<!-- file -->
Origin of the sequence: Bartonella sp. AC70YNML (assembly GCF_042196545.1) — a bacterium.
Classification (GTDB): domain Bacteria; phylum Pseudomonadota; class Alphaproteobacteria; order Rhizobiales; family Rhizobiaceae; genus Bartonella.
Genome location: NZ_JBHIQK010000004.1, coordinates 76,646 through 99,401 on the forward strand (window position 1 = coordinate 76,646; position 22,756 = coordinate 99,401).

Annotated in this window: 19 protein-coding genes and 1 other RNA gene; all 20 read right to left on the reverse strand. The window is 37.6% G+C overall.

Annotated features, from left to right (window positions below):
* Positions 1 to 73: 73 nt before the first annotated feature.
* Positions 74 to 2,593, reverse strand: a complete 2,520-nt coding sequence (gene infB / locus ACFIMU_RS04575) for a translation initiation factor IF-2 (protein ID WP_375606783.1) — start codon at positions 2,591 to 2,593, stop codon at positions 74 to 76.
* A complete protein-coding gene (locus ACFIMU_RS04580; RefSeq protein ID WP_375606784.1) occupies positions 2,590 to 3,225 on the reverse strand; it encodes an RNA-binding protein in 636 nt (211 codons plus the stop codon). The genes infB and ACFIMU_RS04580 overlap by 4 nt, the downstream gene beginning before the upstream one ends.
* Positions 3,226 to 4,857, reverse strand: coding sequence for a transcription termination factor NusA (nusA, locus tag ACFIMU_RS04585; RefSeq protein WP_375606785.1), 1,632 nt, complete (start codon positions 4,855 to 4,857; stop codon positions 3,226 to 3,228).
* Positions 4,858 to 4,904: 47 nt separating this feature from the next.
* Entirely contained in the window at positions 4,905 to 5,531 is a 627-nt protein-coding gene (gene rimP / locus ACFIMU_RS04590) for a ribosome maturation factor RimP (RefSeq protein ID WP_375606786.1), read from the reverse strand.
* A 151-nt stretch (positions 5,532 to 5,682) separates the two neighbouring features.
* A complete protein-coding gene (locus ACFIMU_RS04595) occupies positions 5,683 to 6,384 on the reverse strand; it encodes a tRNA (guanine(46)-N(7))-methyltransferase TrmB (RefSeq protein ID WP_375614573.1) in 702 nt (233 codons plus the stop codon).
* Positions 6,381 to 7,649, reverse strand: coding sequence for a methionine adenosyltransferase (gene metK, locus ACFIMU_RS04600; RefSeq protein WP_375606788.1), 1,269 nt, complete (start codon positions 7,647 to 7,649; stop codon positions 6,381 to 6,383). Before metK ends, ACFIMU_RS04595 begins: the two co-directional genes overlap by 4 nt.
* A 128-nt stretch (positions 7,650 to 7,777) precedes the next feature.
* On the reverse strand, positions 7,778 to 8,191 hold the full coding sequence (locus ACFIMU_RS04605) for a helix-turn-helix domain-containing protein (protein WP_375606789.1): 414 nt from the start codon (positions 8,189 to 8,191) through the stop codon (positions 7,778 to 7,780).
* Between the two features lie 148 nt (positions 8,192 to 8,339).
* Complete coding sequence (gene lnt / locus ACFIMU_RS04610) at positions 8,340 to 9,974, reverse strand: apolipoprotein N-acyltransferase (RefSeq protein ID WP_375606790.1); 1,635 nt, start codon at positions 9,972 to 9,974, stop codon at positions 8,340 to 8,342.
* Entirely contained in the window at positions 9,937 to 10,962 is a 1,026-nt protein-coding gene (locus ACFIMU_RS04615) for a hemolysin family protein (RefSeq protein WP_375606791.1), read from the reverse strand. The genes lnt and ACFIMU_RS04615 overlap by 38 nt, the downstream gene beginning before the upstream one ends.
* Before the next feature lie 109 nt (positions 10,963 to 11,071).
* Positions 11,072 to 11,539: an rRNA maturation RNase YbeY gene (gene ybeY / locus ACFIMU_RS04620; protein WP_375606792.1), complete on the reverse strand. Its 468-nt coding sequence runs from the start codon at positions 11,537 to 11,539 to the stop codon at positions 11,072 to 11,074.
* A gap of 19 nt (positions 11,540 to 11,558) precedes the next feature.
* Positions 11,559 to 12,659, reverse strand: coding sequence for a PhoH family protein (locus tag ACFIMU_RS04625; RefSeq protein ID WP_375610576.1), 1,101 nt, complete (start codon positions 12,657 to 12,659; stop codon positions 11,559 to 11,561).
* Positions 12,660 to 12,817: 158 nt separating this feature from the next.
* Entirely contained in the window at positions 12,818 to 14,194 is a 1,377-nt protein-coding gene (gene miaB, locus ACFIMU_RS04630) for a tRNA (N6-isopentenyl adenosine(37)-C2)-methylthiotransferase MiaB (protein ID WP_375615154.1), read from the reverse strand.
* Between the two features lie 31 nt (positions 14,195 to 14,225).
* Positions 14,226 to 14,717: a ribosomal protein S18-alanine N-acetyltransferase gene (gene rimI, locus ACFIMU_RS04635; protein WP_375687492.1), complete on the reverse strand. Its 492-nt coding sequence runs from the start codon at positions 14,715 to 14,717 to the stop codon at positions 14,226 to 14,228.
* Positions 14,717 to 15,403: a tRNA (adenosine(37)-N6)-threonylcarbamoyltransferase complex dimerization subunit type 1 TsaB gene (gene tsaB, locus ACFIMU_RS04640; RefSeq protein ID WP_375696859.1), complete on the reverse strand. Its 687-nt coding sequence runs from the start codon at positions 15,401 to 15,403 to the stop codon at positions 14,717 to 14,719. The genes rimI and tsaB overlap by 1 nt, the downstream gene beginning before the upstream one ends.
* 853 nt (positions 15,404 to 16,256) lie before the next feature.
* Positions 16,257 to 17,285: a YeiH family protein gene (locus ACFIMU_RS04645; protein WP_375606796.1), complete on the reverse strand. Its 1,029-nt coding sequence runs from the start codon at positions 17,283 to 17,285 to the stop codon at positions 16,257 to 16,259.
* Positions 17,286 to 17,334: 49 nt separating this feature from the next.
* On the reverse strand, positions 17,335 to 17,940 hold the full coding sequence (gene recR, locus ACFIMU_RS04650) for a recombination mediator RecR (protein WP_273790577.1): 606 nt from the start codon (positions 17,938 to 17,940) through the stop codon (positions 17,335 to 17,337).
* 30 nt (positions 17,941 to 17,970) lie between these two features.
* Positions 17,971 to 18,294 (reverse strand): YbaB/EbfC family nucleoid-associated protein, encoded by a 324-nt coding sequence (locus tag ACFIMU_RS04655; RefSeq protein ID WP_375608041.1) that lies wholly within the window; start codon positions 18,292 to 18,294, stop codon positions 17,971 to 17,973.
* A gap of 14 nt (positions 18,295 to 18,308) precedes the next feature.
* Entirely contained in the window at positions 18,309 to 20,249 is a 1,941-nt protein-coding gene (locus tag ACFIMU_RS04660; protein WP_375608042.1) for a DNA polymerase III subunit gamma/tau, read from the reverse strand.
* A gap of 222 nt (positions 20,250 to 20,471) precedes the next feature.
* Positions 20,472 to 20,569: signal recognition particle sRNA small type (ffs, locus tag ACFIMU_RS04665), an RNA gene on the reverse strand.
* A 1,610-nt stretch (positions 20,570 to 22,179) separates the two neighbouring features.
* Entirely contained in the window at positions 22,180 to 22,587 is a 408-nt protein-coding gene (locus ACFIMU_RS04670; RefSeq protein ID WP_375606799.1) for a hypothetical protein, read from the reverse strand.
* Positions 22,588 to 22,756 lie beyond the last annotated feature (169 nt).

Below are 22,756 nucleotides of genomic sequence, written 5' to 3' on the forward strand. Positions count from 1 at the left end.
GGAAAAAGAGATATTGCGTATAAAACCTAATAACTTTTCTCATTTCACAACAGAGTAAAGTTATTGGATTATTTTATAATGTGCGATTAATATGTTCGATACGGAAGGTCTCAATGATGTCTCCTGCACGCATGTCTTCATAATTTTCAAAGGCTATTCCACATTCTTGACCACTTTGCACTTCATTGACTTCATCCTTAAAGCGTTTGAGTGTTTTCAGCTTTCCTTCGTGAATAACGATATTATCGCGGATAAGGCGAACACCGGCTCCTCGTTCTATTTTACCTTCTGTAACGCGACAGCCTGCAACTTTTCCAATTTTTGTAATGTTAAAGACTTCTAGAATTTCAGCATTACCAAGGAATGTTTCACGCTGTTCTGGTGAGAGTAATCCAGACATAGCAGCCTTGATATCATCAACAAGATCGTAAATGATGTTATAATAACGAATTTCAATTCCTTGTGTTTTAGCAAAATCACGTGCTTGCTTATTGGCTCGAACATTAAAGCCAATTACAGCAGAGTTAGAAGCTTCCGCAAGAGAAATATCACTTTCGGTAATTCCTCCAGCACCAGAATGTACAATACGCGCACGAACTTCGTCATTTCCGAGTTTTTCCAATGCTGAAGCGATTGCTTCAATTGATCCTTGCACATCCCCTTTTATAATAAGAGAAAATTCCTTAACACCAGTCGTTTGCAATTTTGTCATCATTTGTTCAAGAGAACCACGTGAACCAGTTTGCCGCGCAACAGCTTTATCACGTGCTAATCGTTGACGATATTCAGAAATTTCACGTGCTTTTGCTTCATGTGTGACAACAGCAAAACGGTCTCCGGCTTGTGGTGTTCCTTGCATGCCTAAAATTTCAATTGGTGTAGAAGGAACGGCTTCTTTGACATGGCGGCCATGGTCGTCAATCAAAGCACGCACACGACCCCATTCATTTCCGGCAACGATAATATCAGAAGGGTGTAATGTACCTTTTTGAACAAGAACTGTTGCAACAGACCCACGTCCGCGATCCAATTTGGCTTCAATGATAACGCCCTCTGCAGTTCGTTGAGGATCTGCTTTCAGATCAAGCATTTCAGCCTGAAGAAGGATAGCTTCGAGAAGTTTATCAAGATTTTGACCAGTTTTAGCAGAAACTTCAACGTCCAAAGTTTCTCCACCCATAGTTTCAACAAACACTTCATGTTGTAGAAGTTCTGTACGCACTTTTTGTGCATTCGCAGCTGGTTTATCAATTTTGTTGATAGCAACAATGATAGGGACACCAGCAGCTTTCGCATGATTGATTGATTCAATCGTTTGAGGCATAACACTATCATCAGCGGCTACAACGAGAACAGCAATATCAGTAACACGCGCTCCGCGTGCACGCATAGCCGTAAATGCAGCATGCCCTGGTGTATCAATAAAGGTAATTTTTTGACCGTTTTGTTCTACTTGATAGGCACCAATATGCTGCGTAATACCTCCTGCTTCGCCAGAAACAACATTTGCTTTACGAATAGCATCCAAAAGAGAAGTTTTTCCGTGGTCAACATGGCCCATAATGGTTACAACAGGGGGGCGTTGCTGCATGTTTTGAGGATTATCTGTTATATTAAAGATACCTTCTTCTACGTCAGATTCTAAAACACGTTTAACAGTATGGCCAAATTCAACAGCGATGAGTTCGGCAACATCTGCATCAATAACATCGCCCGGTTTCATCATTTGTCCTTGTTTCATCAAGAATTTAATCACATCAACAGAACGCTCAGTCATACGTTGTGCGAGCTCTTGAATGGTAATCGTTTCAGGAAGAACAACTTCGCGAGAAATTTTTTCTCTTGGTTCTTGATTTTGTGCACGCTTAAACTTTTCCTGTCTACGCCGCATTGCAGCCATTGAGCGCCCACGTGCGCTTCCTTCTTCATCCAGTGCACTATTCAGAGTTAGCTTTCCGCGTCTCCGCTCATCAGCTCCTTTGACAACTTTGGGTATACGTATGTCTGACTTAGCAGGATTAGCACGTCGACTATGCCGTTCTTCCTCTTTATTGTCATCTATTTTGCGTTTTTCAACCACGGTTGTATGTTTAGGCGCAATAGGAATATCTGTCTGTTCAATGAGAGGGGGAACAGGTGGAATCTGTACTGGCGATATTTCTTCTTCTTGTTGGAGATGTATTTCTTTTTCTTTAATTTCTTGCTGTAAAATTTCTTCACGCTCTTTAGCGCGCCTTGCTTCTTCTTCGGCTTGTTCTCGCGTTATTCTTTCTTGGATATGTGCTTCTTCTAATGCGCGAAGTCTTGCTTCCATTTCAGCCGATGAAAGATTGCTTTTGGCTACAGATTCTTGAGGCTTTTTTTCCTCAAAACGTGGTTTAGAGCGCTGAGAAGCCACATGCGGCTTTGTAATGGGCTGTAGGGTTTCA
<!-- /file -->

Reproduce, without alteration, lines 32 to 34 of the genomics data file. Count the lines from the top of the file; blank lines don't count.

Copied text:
* On the reverse strand, positions 17,335 to 17,940 hold the full coding sequence (gene recR, locus ACFIMU_RS04650) for a recombination mediator RecR (protein WP_273790577.1): 606 nt from the start codon (positions 17,938 to 17,940) through the stop codon (positions 17,335 to 17,337).
* 30 nt (positions 17,941 to 17,970) lie between these two features.
* Positions 17,971 to 18,294 (reverse strand): YbaB/EbfC family nucleoid-associated protein, encoded by a 324-nt coding sequence (locus tag ACFIMU_RS04655; RefSeq protein ID WP_375608041.1) that lies wholly within the window; start codon positions 18,292 to 18,294, stop codon positions 17,971 to 17,973.